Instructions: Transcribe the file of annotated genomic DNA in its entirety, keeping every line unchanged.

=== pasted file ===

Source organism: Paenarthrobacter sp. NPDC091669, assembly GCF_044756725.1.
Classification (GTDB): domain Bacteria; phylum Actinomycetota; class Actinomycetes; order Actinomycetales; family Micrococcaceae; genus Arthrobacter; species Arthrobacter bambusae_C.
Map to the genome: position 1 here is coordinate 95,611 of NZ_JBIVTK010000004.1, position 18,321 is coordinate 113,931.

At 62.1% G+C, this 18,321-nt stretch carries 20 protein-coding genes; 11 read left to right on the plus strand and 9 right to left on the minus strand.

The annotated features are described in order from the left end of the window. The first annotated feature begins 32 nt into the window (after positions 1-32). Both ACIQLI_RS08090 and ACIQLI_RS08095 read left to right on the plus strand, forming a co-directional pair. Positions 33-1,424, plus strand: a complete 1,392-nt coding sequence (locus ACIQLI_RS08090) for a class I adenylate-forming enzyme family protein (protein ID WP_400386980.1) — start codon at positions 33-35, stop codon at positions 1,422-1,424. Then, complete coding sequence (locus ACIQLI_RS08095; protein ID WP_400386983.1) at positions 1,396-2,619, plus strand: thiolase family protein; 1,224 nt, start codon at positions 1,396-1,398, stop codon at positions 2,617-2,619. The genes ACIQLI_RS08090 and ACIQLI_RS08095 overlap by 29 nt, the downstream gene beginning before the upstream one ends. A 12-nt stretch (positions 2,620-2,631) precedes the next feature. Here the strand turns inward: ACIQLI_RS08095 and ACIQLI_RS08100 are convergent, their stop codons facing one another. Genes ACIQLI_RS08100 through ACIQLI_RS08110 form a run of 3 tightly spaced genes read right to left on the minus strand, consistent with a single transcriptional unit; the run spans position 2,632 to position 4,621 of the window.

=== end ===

Source organism: Paenarthrobacter sp. NPDC091669, assembly GCF_044756725.1.
Classification (GTDB): domain Bacteria; phylum Actinomycetota; class Actinomycetes; order Actinomycetales; family Micrococcaceae; genus Arthrobacter; species Arthrobacter bambusae_C.
Map to the genome: position 1 here is coordinate 95,611 of NZ_JBIVTK010000004.1, position 18,321 is coordinate 113,931.

At 62.1% G+C, this 18,321-nt stretch carries 20 protein-coding genes; 11 read left to right on the plus strand and 9 right to left on the minus strand.

The annotated features are described in order from the left end of the window. The first annotated feature begins 32 nt into the window (after positions 1-32). Both ACIQLI_RS08090 and ACIQLI_RS08095 read left to right on the plus strand, forming a co-directional pair. Positions 33-1,424, plus strand: a complete 1,392-nt coding sequence (locus ACIQLI_RS08090) for a class I adenylate-forming enzyme family protein (protein ID WP_400386980.1) — start codon at positions 33-35, stop codon at positions 1,422-1,424. Then, complete coding sequence (locus ACIQLI_RS08095; protein ID WP_400386983.1) at positions 1,396-2,619, plus strand: thiolase family protein; 1,224 nt, start codon at positions 1,396-1,398, stop codon at positions 2,617-2,619. The genes ACIQLI_RS08090 and ACIQLI_RS08095 overlap by 29 nt, the downstream gene beginning before the upstream one ends. A 12-nt stretch (positions 2,620-2,631) precedes the next feature. Here the strand turns inward: ACIQLI_RS08095 and ACIQLI_RS08100 are convergent, their stop codons facing one another. Genes ACIQLI_RS08100 through ACIQLI_RS08110 form a run of 3 tightly spaced genes read right to left on the minus strand, consistent with a single transcriptional unit; the run spans position 2,632 to position 4,621 of the window.